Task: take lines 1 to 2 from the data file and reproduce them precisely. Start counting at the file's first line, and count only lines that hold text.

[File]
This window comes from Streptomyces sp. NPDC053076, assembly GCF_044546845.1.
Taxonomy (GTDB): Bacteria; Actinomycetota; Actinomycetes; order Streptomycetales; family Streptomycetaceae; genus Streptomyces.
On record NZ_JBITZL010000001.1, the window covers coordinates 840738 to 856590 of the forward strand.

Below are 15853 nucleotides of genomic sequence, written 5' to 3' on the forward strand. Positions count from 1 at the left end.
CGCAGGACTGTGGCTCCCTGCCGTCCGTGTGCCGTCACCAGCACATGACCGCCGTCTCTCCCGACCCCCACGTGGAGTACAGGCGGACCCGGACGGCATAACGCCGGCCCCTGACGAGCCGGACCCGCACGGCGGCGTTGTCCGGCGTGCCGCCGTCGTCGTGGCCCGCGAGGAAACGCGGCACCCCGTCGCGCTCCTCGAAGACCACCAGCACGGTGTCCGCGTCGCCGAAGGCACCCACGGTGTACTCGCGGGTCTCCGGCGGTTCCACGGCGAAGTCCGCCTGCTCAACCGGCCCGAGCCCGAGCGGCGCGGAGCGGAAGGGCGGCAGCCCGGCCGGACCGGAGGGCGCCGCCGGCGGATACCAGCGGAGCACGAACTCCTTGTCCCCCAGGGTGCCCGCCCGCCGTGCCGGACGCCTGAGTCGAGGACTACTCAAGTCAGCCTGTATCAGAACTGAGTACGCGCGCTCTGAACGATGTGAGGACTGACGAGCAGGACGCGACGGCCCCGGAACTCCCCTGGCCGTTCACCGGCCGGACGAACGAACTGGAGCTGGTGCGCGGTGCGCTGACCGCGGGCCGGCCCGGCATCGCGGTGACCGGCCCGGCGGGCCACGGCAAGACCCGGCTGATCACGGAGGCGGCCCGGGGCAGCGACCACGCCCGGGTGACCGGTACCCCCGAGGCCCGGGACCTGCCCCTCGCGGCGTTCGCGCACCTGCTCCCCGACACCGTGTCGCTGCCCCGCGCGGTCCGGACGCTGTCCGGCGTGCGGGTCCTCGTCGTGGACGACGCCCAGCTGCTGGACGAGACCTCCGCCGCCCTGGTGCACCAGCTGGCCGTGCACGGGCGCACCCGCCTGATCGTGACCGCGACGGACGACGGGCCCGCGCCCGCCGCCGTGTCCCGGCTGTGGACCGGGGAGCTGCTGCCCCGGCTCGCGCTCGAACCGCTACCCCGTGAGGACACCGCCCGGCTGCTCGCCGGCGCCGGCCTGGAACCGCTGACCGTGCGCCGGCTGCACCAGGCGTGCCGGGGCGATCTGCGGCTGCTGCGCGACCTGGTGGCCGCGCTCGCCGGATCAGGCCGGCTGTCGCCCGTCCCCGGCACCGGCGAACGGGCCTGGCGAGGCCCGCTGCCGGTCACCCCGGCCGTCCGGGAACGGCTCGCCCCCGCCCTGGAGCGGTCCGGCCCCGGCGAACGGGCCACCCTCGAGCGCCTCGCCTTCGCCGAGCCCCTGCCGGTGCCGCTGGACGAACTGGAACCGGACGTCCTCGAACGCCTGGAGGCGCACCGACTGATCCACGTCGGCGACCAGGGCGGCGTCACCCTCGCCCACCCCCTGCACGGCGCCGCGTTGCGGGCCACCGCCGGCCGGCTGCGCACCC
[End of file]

This window comes from Streptomyces sp. NPDC053076, assembly GCF_044546845.1.
Taxonomy (GTDB): Bacteria; Actinomycetota; Actinomycetes; order Streptomycetales; family Streptomycetaceae; genus Streptomyces.